Science fiction is at its best when it can accurately predict the shape of things to come, or even more so – when it can actually influence the shape of the future. Did you know that automatic doors were inspired by Star Trek for instance? Right down to the sound effect?
One of the very best examples of such science fiction in recent designs of course is the interface from Minority Report: an interface that relied on a range of gestures and swipes in order to arrange information in the same way that you would conduct an orchestra. The gestures were intuitive and fast, but at the same time allowed for a lot of complex data to be displayed on the screen.
And of course shortly after, Apple released iOS which relied on a number of similar gestures albeit on a touch screen rather than in mid-air. By swiping, pinching and twisting users could move images around the screen, navigate forward through information and shrink and enlarge information they wanted to see in more or less detail. Web designers had to take note as quickly touch became the focus and users began to expect a much more intuitive set of commands compared to what had previously been the prevailing paradigm.
Amazingly this because the prevailing form of man-machine interaction across the majority of devices, making that one pivotal scene in Minority Report truly prophetic and instrumental in the direction of modern technology.
But it didn’t get everything right, and it still has a long way to go. Let’s see how scenes like this will continue to influence the direction of web design… and how they won’t…
The next step
Of course the obvious next step that would take web design closer to the minority report vision would be for the interactions to become touchless. Tom Cruise didn’t actually touch the screen in Minority report, he simply grabbed and swiped at the air.
This is an idea though that is actually already being realised thanks to the ‘Leap Motion’ – a small infrared controller that allows users to use their fingers as mouse cursors and a range of gestures as controls. Using the Leap you can point at the link you want to launch and have it trigger, or you can swipe your hand left to move onwards. And in some ways the Leap Motion is actually more advanced than the Minority Report computer – unlike Tom Cruise people using the Leap don’t need to wear a glove…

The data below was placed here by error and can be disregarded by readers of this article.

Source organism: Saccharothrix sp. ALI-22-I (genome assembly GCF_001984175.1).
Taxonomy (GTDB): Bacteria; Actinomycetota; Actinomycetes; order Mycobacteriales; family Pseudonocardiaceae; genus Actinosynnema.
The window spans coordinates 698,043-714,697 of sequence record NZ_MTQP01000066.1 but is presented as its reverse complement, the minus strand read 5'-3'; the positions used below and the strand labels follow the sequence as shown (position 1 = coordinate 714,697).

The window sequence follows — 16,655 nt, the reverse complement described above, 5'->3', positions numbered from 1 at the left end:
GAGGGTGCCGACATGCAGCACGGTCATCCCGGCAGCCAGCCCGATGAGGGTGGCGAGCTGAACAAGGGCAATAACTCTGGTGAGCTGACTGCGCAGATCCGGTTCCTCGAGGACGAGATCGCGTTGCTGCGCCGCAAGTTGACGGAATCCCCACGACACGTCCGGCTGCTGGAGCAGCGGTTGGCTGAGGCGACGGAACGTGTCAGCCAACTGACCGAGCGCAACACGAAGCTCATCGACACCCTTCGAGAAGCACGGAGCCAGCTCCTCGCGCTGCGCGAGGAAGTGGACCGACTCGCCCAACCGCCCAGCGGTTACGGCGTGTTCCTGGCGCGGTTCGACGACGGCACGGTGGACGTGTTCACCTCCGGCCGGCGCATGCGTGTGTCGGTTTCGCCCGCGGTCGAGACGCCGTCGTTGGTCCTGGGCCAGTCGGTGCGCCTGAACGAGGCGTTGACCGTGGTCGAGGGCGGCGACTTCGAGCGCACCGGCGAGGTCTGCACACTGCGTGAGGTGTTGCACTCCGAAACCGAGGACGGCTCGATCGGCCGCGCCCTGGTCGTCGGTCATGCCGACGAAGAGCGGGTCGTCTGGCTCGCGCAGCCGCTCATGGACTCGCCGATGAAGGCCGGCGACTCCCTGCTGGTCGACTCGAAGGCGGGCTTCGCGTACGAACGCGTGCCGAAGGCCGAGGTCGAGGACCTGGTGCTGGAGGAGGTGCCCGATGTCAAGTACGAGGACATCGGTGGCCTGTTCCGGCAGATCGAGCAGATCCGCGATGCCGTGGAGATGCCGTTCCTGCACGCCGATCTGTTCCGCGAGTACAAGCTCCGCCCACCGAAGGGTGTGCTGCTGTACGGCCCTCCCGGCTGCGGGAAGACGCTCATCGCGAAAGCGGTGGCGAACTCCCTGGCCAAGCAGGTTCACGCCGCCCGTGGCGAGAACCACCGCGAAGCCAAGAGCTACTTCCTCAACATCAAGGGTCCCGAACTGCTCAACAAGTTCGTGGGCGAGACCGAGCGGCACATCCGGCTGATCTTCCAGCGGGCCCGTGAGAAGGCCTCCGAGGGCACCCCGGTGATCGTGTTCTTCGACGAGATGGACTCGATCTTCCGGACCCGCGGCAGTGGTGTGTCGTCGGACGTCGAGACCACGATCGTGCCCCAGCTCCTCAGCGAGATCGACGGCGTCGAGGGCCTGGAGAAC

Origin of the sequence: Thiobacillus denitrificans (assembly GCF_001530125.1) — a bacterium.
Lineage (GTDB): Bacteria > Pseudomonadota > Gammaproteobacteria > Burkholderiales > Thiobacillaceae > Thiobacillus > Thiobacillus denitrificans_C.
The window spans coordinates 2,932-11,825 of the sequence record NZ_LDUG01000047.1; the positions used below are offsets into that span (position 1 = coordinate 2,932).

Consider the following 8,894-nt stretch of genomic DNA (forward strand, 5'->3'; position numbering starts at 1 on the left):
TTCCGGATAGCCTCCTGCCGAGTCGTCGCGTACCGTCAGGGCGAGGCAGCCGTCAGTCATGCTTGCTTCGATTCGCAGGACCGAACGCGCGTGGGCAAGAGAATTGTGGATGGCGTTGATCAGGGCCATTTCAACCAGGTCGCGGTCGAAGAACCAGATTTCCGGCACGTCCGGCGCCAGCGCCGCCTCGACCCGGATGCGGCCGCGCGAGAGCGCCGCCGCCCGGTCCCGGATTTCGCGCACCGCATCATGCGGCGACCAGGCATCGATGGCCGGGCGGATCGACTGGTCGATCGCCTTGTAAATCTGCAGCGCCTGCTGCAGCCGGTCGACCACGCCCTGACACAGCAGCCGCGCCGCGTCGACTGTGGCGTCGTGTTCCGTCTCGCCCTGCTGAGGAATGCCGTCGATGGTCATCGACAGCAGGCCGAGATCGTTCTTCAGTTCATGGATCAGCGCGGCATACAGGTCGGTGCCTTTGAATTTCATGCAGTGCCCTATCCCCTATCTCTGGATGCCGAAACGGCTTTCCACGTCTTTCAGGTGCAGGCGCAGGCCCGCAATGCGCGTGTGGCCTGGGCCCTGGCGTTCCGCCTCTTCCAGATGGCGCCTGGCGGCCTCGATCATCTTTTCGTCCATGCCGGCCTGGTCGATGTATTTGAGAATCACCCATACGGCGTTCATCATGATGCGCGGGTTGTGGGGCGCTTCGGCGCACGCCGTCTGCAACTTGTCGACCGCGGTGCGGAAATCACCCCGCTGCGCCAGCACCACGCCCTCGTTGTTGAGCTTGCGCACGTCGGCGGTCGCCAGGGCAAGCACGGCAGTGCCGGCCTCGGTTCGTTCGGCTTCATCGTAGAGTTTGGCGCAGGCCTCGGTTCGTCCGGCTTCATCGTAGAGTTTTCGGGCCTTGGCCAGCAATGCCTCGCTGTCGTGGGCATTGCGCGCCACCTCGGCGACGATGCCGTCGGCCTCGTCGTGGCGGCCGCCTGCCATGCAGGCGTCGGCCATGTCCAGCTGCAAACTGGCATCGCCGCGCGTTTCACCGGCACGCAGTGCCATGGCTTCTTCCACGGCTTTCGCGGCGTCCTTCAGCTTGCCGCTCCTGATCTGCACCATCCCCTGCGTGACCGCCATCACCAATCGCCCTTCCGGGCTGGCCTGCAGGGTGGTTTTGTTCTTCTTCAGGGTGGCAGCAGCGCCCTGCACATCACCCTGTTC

Unfortunately the Leap Motion hasn’t quite caught on the way it could have thanks to some problems with the technology that lead to it being a little too temperamental. Furthermore, the reality of ‘touchless’ computer has turned out to be a little less practical than you may have imagined. Apart from anything else, touchless computing is both less accurate and more tiring when compared to using a mouse or a touchscreen. Use a mouse is still by far the quickest way to move drag and drop an icon.
This might also be why there’s no incredible browser built to work with Microsoft’s Kinect yet too, though what we are seeing is pretty impressive implementation of the voice control feature for navigation.
What this tells us
Whether the Leap Motion takes off though, or touchscreens continue to develop, what’s clear is that the future of web design is intuitive. If you want your site to feel high tech and to stay relevant, then using gestures for turning the page and large buttons for launching hyperlinks is going to be the way forward.
What’s important to remember as a web designer is that Minority Report is ultimately a film. It had some good ideas that turned out to be useful, but primarily the scenes involving its interface were all about entertaining the audience. When technology is at its very best it actually seems to disappear. Great futuristic web design should be so intuitive that everyone knows how to use it as soon as looking at it – even if they can’t use a computer. Web design that you want to reach out and touch is the future, regardless of the hardware that powers it.
Author: Kristina Parker
Kristina Parker is a freelance blogger who often writes for 7strategy, a leading website designer company. In her spare time, Kristina loves playing tennis or going to the beach with her friends.